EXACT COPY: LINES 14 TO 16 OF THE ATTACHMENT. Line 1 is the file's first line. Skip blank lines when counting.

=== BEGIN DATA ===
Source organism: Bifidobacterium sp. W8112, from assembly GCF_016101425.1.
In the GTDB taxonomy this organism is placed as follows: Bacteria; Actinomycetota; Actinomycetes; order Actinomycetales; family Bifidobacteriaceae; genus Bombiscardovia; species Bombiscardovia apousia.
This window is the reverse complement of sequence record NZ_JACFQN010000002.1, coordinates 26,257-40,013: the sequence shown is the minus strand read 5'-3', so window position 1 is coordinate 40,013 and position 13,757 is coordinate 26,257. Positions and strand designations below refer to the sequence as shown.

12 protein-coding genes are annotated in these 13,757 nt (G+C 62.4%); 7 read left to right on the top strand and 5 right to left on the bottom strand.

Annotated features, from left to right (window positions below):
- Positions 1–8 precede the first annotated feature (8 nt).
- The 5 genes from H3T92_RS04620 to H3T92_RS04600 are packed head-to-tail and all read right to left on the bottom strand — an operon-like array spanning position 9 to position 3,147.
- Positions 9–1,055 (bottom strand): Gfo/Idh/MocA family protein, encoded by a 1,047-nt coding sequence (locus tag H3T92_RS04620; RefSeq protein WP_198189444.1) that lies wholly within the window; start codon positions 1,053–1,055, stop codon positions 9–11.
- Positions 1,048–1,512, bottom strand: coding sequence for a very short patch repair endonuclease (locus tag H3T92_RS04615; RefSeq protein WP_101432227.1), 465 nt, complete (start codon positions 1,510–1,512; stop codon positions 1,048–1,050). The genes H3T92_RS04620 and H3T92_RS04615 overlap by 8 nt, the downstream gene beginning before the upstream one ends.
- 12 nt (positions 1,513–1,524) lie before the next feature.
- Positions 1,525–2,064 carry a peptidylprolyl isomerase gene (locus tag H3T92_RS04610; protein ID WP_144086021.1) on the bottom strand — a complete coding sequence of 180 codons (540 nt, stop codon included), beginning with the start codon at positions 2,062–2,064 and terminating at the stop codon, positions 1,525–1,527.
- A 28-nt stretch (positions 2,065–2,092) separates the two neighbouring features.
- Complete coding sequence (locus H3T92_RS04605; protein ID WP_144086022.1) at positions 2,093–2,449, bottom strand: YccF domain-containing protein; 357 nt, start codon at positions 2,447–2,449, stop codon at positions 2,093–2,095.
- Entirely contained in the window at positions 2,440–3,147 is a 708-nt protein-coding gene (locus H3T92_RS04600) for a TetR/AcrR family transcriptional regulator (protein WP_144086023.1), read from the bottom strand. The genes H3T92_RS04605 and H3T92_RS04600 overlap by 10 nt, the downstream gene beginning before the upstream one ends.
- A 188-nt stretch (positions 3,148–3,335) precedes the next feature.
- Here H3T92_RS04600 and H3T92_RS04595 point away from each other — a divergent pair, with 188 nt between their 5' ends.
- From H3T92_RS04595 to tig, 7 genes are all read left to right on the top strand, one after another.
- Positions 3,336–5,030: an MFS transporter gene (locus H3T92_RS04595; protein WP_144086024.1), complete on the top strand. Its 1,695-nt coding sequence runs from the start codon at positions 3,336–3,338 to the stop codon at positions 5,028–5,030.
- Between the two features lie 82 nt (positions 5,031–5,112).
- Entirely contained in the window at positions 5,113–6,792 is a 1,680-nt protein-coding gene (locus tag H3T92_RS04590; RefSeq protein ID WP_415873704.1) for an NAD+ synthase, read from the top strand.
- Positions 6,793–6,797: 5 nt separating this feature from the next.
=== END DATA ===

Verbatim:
- Entirely contained in the window at positions 2,440–3,147 is a 708-nt protein-coding gene (locus H3T92_RS04600) for a TetR/AcrR family transcriptional regulator (protein WP_144086023.1), read from the bottom strand. The genes H3T92_RS04605 and H3T92_RS04600 overlap by 10 nt, the downstream gene beginning before the upstream one ends.
- A 188-nt stretch (positions 3,148–3,335) precedes the next feature.
- Here H3T92_RS04600 and H3T92_RS04595 point away from each other — a divergent pair, with 188 nt between their 5' ends.